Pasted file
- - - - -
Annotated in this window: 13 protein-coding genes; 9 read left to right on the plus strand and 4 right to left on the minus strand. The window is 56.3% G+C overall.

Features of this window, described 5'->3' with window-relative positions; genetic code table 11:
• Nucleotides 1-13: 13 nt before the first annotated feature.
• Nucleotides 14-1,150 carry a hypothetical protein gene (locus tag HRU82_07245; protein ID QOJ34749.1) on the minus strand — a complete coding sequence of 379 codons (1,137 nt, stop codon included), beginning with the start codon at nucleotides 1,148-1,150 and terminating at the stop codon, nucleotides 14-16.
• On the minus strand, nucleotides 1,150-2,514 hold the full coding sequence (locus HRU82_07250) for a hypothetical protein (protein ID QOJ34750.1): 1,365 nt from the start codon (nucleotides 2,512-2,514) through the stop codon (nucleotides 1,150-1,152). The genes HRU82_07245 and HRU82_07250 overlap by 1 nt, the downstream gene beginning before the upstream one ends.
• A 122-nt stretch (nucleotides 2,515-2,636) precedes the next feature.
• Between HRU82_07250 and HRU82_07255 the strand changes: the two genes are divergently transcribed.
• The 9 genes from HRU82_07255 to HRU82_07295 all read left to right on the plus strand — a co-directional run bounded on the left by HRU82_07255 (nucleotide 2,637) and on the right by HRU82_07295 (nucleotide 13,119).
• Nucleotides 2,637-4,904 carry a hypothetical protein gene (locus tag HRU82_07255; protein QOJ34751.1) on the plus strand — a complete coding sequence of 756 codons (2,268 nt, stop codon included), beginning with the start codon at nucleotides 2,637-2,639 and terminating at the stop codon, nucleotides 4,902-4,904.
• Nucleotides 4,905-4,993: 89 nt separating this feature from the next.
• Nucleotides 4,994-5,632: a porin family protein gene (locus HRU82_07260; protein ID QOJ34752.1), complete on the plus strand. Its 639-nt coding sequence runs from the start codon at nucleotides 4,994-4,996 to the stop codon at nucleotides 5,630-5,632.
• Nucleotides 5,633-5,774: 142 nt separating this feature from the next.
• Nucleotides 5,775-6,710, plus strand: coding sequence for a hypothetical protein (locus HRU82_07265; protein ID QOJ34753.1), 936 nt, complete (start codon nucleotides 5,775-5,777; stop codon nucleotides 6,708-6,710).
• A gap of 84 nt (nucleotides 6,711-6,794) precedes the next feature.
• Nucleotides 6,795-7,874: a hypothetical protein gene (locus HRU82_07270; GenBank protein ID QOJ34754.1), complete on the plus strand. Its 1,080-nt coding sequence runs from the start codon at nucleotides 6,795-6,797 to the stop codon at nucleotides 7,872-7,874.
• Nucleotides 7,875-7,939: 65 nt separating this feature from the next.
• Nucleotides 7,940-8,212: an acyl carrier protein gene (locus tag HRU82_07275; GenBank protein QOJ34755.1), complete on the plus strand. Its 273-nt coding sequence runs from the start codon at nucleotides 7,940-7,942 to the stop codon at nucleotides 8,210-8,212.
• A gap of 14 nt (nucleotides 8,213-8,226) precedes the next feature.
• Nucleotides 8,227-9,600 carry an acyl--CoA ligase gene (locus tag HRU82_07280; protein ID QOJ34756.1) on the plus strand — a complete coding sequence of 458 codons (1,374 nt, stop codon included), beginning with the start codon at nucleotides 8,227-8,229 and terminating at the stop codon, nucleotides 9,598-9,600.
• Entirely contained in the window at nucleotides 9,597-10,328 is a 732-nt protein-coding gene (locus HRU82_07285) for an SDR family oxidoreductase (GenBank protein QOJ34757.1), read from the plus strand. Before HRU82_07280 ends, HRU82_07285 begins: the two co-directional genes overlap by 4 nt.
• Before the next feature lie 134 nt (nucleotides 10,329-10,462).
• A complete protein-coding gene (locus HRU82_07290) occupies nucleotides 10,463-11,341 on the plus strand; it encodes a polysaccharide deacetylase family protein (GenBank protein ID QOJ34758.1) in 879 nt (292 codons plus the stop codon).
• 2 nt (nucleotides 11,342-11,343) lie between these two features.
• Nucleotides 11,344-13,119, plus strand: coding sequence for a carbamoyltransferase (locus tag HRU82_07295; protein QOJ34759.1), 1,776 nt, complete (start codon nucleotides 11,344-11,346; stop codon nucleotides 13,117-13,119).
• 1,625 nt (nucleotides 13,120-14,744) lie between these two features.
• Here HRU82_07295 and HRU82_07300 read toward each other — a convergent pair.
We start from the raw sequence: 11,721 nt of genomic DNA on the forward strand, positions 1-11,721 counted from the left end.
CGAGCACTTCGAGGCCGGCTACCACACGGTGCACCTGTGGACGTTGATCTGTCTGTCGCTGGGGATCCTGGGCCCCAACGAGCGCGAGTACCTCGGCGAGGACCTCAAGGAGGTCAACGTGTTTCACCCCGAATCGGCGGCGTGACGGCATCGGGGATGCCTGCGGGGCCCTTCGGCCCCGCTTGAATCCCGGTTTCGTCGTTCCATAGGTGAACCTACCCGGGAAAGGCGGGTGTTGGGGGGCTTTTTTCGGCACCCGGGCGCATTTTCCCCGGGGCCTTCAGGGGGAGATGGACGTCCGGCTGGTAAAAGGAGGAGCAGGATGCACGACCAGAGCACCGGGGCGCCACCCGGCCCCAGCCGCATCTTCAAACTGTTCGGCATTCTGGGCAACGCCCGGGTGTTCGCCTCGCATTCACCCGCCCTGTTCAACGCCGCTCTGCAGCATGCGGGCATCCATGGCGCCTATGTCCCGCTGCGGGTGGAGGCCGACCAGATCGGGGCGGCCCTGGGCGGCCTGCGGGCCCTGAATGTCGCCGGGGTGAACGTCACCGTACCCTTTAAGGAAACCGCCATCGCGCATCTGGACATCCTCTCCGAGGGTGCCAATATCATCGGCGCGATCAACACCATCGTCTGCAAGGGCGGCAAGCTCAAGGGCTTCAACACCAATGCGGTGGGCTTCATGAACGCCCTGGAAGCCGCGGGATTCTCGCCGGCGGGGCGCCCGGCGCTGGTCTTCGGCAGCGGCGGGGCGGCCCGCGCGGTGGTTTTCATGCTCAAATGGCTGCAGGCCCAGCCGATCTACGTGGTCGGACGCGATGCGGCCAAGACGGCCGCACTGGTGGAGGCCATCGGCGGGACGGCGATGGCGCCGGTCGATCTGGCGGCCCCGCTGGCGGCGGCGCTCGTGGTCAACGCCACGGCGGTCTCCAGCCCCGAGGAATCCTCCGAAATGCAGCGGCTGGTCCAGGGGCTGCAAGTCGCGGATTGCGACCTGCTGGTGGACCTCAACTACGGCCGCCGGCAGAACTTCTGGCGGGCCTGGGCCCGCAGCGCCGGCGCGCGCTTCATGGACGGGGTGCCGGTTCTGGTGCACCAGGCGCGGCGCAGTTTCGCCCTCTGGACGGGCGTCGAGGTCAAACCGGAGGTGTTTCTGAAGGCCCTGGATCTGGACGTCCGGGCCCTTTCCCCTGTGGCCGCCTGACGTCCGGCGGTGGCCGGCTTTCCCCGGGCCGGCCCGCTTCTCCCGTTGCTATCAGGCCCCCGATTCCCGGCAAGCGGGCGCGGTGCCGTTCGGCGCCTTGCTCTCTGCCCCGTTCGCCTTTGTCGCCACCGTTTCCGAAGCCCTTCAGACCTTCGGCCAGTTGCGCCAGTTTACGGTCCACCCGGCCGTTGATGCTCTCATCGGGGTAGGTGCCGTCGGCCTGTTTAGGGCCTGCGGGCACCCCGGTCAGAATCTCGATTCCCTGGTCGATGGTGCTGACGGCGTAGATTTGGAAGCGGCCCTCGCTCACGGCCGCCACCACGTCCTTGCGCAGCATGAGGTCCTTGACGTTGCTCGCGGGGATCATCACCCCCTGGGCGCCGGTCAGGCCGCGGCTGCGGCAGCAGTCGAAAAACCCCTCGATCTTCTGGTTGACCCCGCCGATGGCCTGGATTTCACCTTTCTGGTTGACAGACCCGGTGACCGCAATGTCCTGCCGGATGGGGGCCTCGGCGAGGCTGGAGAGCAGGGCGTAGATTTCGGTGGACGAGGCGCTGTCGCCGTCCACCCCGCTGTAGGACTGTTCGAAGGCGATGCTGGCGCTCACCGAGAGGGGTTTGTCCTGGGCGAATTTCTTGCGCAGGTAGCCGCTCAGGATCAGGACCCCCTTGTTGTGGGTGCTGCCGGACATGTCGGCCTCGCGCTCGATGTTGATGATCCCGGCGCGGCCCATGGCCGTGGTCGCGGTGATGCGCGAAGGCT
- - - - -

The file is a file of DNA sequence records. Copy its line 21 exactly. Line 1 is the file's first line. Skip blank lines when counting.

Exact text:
• Before the next feature lie 134 nt (nucleotides 10,329-10,462).